Fostering Independence for Students with Visual Impairments

Instructor: Sarah Mills

Sarah is an educational freelance writer and has taught English and ESL in grades k-12 and college. She has a master's degree in both Literacy and TESOL.

This lesson examines the importance of fostering independence in students with visual impairments. Teachers will learn some strategies to help students with visual impairments become more self-sufficient in the classroom.

The Importance of Fostering Independence

Students want to feel independent. Self-sufficiency builds students' confidence and helps them feel prepared for life in the 'real world.' However, students with visual impairments are often at a disadvantage when faced with everyday living skills that many people take for granted, such as time and money management, grooming habits, and food preparation.

Teachers can play an important role in fostering independence in students with visual impairments. Let's look at some strategies that teachers can use to help students with visual impairments maintain independence in a classroom setting.

Establish Routines

A key strategy to build independence is establishing routines in the classroom. Routines help make everyday activities more predictable and give students an idea of what to expect. Consider creating routines for common classroom activities, and spend time practicing them at the beginning of the school year until students are familiar with them.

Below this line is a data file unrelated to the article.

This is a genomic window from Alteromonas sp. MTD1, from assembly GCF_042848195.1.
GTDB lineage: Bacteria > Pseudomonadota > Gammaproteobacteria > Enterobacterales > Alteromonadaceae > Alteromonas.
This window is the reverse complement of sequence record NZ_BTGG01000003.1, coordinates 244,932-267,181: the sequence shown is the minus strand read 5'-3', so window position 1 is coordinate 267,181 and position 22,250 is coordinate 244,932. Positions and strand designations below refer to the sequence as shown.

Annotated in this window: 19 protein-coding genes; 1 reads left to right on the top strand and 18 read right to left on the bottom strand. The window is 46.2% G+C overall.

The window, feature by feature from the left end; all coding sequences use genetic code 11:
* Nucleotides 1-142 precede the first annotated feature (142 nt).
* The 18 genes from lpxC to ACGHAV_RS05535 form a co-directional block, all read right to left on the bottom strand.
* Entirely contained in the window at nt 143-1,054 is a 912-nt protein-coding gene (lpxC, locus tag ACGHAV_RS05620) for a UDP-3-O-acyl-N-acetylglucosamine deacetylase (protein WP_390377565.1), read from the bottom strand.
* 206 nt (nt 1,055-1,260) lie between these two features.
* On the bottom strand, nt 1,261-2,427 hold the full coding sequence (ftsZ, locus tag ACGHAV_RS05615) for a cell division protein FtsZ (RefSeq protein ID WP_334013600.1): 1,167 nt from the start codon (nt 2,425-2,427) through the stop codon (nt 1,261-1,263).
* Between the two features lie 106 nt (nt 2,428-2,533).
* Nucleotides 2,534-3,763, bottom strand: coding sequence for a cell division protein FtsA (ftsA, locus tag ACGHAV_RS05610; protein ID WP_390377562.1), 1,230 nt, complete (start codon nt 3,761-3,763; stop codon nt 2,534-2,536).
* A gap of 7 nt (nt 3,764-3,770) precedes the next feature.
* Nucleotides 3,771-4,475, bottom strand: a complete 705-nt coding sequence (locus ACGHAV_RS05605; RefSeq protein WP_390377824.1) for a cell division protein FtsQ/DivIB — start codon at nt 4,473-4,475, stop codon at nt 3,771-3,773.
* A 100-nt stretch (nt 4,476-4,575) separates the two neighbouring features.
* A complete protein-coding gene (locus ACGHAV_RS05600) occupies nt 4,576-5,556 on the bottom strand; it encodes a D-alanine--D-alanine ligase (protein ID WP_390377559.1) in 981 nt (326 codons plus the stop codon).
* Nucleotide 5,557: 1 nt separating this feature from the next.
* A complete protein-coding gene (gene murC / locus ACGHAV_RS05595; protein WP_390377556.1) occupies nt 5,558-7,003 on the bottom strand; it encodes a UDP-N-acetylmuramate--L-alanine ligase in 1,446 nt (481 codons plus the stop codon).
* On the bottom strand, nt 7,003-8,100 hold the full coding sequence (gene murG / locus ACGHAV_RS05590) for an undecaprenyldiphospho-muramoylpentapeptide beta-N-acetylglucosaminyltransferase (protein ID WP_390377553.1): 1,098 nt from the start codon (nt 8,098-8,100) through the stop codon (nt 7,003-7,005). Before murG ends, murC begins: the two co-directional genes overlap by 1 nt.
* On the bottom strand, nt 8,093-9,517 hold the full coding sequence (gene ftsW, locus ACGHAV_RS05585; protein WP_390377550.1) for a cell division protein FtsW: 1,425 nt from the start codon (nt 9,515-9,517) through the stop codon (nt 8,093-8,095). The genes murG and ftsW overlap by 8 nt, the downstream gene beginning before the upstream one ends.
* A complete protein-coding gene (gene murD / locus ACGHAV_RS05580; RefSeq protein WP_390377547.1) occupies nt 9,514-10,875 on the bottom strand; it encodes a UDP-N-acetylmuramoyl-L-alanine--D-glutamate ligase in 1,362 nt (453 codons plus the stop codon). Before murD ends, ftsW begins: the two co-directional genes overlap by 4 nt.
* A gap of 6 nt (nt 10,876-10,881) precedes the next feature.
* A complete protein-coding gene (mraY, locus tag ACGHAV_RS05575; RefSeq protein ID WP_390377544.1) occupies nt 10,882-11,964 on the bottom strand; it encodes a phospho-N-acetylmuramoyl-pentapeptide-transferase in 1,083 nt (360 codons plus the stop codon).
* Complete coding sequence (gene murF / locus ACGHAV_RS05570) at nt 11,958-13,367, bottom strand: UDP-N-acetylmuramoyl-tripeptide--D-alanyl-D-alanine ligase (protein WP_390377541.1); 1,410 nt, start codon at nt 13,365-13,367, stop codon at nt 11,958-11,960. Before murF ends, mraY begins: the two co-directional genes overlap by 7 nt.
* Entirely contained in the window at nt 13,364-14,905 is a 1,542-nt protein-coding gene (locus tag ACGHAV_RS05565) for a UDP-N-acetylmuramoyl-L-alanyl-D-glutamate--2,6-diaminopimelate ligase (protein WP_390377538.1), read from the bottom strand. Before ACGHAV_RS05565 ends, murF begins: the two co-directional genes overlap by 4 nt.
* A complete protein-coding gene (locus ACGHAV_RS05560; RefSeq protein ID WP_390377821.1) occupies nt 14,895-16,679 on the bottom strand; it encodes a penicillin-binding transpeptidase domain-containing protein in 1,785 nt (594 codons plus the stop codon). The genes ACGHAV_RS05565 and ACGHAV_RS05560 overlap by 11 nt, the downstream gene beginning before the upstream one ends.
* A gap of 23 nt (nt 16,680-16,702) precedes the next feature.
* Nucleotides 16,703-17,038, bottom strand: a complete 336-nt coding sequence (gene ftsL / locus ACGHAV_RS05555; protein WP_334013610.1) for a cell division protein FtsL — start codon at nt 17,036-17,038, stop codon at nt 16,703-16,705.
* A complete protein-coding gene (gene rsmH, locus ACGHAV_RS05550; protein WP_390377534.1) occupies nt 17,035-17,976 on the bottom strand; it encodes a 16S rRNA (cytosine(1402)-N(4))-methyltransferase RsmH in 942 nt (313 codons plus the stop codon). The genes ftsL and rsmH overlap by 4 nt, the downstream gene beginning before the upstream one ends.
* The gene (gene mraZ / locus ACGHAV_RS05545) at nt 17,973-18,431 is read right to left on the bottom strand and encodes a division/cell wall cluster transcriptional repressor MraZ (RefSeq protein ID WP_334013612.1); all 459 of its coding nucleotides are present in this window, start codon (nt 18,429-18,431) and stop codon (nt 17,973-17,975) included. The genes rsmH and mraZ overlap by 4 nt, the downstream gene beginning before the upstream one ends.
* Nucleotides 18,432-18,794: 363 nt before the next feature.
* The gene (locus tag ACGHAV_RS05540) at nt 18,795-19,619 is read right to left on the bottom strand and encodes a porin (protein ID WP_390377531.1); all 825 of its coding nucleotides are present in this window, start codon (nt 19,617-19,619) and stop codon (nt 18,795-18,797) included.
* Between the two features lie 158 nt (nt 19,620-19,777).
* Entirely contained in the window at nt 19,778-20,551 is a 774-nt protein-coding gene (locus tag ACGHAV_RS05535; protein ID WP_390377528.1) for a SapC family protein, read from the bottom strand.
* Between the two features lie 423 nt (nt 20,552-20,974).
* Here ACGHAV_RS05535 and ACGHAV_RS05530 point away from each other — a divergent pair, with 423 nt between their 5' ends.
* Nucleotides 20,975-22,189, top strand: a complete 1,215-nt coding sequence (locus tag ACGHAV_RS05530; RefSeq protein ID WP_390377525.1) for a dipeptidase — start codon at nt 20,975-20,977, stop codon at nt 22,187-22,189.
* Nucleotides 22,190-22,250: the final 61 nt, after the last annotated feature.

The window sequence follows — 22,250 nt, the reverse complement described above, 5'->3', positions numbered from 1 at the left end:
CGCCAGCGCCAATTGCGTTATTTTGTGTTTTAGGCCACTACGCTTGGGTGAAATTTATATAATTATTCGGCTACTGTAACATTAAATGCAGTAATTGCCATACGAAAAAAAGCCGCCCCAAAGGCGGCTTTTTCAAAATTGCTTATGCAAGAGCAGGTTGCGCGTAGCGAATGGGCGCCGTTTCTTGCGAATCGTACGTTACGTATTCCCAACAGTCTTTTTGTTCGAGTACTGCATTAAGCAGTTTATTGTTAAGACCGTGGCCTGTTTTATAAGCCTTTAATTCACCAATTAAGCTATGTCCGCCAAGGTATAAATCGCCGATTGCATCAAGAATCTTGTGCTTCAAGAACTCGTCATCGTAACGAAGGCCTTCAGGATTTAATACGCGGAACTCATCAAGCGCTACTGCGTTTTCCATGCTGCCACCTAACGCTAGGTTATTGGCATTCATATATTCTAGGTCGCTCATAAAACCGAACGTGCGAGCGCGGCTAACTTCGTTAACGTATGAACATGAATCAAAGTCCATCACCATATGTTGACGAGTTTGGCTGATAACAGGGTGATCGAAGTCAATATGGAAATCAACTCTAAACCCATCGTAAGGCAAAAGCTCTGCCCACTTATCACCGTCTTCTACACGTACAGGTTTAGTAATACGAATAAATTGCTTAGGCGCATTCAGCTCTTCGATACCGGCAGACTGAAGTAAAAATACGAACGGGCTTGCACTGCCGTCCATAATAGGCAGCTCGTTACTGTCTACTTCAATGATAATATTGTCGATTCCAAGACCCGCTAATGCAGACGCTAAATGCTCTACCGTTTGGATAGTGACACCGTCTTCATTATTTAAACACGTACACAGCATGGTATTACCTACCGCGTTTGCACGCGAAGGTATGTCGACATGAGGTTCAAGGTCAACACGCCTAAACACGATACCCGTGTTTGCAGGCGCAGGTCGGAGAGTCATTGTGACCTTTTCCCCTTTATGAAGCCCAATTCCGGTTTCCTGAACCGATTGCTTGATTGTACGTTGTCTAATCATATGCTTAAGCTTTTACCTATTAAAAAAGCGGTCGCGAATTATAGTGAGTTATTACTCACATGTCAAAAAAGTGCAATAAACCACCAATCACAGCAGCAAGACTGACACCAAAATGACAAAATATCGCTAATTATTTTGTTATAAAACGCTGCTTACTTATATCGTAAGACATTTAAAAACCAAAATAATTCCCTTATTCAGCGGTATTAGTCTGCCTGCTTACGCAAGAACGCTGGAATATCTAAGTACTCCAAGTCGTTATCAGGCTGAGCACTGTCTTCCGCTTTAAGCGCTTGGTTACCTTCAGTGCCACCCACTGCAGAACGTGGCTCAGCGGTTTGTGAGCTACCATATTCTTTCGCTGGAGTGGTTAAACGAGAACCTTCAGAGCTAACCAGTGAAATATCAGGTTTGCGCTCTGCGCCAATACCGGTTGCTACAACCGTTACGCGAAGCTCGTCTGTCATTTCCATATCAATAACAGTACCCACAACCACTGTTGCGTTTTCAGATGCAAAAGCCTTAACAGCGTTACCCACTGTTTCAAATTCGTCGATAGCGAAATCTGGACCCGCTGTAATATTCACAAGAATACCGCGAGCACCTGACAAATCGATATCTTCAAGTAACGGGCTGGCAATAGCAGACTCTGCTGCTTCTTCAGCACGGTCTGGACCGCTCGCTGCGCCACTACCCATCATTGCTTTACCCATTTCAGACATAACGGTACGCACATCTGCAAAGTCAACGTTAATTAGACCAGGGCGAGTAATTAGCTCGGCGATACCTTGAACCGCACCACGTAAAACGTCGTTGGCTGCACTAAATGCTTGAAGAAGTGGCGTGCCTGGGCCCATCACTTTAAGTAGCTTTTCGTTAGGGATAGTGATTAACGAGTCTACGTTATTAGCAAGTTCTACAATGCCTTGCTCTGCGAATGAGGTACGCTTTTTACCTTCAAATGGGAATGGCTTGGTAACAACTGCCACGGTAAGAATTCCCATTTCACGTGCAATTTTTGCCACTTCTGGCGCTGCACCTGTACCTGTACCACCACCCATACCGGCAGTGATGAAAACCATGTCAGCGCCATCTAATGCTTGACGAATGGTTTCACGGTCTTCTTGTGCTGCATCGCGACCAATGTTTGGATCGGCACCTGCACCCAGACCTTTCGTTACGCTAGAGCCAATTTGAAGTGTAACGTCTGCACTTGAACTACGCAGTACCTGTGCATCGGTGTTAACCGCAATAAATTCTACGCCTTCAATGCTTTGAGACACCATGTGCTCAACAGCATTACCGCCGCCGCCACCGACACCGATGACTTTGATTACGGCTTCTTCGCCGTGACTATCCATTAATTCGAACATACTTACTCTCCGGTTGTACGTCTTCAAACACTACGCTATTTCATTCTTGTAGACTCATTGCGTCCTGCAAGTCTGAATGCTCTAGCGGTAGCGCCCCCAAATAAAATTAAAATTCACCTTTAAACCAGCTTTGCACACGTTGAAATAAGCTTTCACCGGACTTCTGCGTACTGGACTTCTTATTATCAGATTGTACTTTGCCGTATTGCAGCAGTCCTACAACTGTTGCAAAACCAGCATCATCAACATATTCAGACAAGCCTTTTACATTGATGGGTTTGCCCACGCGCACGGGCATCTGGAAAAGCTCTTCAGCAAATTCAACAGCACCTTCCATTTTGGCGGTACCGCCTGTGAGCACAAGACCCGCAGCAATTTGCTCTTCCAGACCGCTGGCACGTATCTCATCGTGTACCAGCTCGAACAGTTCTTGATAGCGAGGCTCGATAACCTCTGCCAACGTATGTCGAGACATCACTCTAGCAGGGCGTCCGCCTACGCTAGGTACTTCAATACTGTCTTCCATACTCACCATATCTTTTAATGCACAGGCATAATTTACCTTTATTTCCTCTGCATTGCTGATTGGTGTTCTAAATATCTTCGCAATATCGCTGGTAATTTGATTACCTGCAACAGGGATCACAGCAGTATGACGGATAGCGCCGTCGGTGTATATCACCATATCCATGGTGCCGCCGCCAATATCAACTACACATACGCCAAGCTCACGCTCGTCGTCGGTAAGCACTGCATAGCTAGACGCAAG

Many activities in the classroom rely on students' sight, so think about how your routines can be adapted for students with visual impairments. Here are examples of common tasks in the classroom that may require a routine:

  • Lining up for lunch
  • Cleaning up an area after finishing an activity
  • Working in small groups
  • Taking a test
  • Working in the science lab
  • Going to the library or computer lab
  • Retrieving books, supplies, or other materials

Have a plan for teaching students with visual impairments how to complete these common tasks.

Don't Help Too Much

Try to resist the urge to do everything for your students with visual impairments. Although they may require individualized attention and support for certain daily tasks, they are often capable of doing many things independently after a little bit of practice. Here is a list of common tasks that students with visual impairments may be able to do independently once a routine has been established:

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